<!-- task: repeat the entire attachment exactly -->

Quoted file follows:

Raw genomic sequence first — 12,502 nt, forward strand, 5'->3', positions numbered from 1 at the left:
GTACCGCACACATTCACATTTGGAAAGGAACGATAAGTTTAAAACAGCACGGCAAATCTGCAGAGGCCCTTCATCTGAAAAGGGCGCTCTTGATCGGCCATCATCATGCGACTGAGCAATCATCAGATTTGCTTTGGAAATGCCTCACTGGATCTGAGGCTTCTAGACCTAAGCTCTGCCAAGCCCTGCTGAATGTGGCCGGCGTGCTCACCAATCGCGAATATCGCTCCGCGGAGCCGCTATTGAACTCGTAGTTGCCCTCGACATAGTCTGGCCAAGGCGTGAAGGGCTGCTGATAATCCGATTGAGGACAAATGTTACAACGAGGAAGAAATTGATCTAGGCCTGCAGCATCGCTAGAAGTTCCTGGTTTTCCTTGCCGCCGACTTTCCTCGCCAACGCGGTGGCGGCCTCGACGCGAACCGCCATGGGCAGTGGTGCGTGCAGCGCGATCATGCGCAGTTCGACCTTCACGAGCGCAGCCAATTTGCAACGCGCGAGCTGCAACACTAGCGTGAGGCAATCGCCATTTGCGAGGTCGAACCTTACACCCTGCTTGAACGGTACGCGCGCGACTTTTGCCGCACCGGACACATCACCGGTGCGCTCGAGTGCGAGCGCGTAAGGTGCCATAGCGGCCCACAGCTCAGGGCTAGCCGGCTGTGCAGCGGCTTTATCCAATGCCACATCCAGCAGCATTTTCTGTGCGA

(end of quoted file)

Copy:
Raw genomic sequence first — 12,502 nt, forward strand, 5'->3', positions numbered from 1 at the left:
GTACCGCACACATTCACATTTGGAAAGGAACGATAAGTTTAAAACAGCACGGCAAATCTGCAGAGGCCCTTCATCTGAAAAGGGCGCTCTTGATCGGCCATCATCATGCGACTGAGCAATCATCAGATTTGCTTTGGAAATGCCTCACTGGATCTGAGGCTTCTAGACCTAAGCTCTGCCAAGCCCTGCTGAATGTGGCCGGCGTGCTCACCAATCGCGAATATCGCTCCGCGGAGCCGCTATTGAACTCGTAGTTGCCCTCGACATAGTCTGGCCAAGGCGTGAAGGGCTGCTGATAATCCGATTGAGGACAAATGTTACAACGAGGAAGAAATTGATCTAGGCCTGCAGCATCGCTAGAAGTTCCTGGTTTTCCTTGCCGCCGACTTTCCTCGCCAACGCGGTGGCGGCCTCGACGCGAACCGCCATGGGCAGTGGTGCGTGCAGCGCGATCATGCGCAGTTCGACCTTCACGAGCGCAGCCAATTTGCAACGCGCGAGCTGCAACACTAGCGTGAGGCAATCGCCATTTGCGAGGTCGAACCTTACACCCTGCTTGAACGGTACGCGCGCGACTTTTGCCGCACCGGACACATCACCGGTGCGCTCGAGTGCGAGCGCGTAAGGTGCCATAGCGGCCCACAGCTCAGGGCTAGCCGGCTGTGCAGCGGCTTTATCCAATGCCACATCCAGCAGCATTTTCTGTGCGA